At least one of Poucher’s arrests had a much more immediate catalyst.

Poucher was arrested on Dec. 11, 2014, with four other protesters who were watching a car that had been pulled over by a local Ferguson police officer for allegedly driving without headlights. Having grown increasingly weary of police, Poucher began to record the stop on his phone. As the officers told the group to move their car, one cop suddenly noticed something important in the back seat, according to a video of the incident viewed by the Daily Dot.

“Wait a minute,” he said. The officer began to question why passengers in the parked car had no seat belts on, as he held up a Guy Fawkes mask that had been laying in the back seat. “Step on out [of the vehicle].”

Realizing then who they had confronted, the officers no longer wanted to the group to leave.

“You were the ones in the parking lot, we told you to leave, but you were saying ‘F the police’ the whole time,” an officer said. “Remember that?” another chimed in. “Now you’re under arrest for trespassing.”

“Fuck the police, huh?” The arresting officer said in a mocking tone.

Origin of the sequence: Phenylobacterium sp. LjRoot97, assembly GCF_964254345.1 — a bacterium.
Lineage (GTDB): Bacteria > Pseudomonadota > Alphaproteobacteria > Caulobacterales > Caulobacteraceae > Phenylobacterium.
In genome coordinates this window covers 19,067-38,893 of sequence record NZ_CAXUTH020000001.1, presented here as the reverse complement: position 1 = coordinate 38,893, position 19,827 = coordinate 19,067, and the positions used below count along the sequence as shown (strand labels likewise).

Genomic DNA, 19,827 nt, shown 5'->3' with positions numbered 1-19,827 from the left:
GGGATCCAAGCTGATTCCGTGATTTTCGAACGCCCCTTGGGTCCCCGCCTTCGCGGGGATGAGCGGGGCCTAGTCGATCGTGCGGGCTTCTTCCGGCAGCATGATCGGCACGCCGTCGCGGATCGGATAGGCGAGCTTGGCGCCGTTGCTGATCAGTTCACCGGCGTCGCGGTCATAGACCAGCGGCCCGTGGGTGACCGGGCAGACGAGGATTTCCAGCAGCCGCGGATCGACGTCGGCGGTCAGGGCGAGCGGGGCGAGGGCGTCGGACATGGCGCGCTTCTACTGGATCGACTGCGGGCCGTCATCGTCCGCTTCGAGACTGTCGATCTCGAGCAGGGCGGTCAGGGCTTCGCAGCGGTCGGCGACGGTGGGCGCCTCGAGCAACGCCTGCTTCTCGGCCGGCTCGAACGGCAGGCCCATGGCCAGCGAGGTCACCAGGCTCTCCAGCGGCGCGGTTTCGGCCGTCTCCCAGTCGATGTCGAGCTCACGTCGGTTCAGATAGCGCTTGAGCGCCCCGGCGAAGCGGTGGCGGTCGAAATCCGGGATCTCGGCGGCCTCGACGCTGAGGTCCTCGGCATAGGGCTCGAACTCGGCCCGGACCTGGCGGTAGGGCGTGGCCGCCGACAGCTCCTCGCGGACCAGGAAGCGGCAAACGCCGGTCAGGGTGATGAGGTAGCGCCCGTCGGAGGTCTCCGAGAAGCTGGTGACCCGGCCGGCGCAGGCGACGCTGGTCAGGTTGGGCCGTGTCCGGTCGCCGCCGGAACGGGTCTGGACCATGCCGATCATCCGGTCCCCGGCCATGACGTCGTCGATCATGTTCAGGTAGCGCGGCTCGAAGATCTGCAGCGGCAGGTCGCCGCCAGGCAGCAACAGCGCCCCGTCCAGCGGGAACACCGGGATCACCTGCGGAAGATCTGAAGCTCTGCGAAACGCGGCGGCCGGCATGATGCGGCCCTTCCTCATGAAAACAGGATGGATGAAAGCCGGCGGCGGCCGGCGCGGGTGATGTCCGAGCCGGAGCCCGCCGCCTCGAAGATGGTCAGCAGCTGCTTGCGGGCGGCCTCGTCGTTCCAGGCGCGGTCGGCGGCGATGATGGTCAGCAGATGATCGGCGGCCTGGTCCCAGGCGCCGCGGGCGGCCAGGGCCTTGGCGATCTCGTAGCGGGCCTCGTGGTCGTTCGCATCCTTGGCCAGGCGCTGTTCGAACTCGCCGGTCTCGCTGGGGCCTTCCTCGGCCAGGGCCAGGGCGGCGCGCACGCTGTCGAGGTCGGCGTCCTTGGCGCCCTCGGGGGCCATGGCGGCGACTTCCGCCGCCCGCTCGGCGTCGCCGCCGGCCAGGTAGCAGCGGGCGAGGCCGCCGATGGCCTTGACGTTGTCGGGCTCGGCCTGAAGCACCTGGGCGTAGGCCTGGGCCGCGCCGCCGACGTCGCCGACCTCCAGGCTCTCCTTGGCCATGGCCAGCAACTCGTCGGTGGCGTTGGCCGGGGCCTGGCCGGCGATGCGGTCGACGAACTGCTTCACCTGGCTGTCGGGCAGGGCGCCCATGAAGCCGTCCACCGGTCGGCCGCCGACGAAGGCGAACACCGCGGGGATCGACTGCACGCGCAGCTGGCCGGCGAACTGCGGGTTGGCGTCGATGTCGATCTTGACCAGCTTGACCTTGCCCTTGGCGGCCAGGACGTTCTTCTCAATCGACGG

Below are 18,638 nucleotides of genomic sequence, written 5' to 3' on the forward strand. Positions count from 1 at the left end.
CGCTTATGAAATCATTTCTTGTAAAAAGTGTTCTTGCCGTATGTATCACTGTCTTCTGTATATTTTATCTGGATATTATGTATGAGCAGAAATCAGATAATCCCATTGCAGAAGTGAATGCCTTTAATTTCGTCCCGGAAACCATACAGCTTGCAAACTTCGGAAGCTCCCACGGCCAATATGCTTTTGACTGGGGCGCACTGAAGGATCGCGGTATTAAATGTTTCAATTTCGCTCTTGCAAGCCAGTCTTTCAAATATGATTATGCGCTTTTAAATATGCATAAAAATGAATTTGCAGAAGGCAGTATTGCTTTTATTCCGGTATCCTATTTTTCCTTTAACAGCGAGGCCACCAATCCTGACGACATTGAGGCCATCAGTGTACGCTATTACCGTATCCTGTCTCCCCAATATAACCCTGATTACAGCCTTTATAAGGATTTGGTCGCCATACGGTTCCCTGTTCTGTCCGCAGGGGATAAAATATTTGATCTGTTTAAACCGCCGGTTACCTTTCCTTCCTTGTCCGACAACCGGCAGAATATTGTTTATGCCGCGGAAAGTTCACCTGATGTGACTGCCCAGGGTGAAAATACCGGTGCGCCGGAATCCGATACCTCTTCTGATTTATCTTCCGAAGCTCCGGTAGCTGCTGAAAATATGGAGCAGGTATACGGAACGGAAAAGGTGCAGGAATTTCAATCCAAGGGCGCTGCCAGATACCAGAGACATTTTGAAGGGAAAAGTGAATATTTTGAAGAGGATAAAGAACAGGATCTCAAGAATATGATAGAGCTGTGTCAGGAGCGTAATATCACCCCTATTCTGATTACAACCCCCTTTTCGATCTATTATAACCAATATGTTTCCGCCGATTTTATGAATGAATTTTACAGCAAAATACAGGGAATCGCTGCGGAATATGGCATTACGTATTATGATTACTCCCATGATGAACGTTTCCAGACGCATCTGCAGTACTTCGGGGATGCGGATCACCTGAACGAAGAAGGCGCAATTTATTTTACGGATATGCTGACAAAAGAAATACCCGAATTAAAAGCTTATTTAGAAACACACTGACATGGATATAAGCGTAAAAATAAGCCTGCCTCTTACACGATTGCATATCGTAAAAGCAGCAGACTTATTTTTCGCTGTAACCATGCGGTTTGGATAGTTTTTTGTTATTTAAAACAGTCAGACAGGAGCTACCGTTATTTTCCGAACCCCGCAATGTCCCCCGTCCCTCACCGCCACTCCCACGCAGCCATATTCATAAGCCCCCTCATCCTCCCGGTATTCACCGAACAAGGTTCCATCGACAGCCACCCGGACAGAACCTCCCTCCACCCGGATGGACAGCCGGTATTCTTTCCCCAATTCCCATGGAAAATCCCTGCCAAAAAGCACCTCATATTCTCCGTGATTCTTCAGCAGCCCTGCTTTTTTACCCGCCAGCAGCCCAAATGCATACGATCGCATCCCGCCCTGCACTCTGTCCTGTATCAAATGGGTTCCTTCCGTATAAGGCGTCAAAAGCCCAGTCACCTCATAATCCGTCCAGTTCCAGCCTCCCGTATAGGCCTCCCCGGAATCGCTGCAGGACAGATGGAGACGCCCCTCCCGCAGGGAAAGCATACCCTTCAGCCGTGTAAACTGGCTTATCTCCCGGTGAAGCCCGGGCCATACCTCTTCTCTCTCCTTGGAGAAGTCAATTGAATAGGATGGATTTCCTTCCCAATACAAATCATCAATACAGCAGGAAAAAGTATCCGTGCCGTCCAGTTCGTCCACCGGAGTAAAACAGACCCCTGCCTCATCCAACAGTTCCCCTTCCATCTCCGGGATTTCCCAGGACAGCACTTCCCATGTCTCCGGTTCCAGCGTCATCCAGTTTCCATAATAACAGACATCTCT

Poucher insists the group left the Walmart parking lot when ordered to do so by police. A letter from local courts several weeks later informed Poucher that instead of trespassing, he was being charged with refusal to disperse and unlawful assembly.

“Mister Fuck The Police, huh?” another officer said as he searched Poucher.

Later, another officer can be heard saying, “We got ‘em!”

After Poucher and the rest of the group were hauled off to jail, the police searched the car. The gas masks, megaphones, first aid kits, and tool kits—Poucher says he’s a “trained street medic,” the skills of which he used when police and protesters clashed—items that police found in the back trunk were never seen again.

“Under Missouri’s laws, an unlawful assembly is a gathering of six or more people who agree to violate any criminal laws by force or violence,” Poucher explained. “There were only five of us in the car, and none of us agreed to violate any criminal laws nor did we. And we left when asked to. We were lawfully assembled.”

Poucher, who has only raised about $285 as of publication, has already become a target for a number of people opposed to the Ferguson protests.

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Poucher reached out to organizations, including the American Civil Liberties Union, but has been declined legal help so far.

Poucher’s phone, which captured the entirety of his Dec. 11 arrest unbeknownst to police, stayed on as officers drove the evidence to a nearby precinct.

“Oh, look at these masks,” the officer charged with sorting Poucher’s belongings said as he opened the evidence bag. “Aren’t they cute?”

Correction: Poucher and his four acquaintances were watching a separate car that had been pulled over by police when Ferguson officers confronted them on Dec. 11.

Screengrab via Fox

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*First Published: Feb 18, 2015, 8:38 pm CST